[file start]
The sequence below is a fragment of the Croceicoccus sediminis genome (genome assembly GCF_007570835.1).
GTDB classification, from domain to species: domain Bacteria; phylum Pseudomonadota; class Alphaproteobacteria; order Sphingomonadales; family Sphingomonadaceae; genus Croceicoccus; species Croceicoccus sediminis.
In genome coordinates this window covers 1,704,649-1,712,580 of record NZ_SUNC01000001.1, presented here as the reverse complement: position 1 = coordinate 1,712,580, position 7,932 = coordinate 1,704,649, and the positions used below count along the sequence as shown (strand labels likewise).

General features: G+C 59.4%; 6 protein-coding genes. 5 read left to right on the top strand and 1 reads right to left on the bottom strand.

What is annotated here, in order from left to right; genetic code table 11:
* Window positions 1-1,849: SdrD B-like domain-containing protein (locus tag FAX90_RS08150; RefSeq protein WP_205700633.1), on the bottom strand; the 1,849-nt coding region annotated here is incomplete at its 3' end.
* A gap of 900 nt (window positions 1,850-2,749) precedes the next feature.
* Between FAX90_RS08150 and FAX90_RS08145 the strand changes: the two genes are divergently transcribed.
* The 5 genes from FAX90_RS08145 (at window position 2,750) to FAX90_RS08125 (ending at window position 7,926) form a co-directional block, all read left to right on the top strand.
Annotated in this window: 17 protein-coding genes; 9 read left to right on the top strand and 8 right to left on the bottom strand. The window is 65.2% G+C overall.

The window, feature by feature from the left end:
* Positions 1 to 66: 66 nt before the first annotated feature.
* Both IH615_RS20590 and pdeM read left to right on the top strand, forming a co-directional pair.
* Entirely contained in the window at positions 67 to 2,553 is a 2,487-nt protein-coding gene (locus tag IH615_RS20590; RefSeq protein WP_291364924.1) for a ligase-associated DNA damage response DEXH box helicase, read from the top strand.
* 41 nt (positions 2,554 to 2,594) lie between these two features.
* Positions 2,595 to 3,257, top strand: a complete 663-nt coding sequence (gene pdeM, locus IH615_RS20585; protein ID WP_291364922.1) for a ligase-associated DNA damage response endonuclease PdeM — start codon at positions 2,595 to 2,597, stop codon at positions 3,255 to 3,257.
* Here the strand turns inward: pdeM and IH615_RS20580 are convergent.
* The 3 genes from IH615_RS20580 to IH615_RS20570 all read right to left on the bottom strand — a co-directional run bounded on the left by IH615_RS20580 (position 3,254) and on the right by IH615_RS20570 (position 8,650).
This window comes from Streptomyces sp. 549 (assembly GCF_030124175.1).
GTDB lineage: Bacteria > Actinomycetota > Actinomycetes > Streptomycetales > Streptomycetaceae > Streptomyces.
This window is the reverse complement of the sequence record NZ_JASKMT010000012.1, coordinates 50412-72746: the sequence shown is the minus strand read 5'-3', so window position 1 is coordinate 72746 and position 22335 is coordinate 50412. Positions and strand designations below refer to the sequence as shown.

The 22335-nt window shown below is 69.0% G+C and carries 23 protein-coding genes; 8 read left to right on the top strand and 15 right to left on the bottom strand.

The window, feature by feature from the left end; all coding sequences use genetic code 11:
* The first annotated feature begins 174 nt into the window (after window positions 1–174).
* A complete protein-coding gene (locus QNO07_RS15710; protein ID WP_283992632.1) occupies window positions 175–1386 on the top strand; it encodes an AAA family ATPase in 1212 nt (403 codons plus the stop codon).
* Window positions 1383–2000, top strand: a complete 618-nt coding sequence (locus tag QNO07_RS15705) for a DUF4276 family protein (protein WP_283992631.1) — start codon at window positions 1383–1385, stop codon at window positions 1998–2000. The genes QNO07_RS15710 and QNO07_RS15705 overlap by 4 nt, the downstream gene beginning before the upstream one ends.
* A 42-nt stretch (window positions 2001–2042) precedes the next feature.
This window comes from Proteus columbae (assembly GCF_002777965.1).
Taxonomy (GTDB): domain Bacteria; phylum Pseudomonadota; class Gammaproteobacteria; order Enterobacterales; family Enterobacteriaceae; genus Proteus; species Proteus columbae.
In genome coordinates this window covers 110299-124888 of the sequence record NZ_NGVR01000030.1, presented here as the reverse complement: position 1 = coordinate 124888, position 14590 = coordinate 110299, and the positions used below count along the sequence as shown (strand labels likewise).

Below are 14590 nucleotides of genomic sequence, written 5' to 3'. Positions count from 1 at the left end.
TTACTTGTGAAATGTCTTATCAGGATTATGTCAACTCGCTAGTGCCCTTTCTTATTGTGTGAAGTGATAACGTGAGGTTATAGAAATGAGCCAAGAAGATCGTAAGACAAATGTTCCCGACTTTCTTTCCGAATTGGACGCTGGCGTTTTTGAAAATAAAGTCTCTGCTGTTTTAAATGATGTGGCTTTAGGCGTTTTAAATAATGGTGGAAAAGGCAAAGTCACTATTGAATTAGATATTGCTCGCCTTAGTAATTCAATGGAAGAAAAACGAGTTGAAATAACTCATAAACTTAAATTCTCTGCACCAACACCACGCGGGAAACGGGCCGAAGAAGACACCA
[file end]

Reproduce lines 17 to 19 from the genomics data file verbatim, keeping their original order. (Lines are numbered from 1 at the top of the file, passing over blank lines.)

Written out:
* Here the strand turns inward: pdeM and IH615_RS20580 are convergent.
* The 3 genes from IH615_RS20580 to IH615_RS20570 all read right to left on the bottom strand — a co-directional run bounded on the left by IH615_RS20580 (position 3,254) and on the right by IH615_RS20570 (position 8,650).
This window comes from Streptomyces sp. 549 (assembly GCF_030124175.1).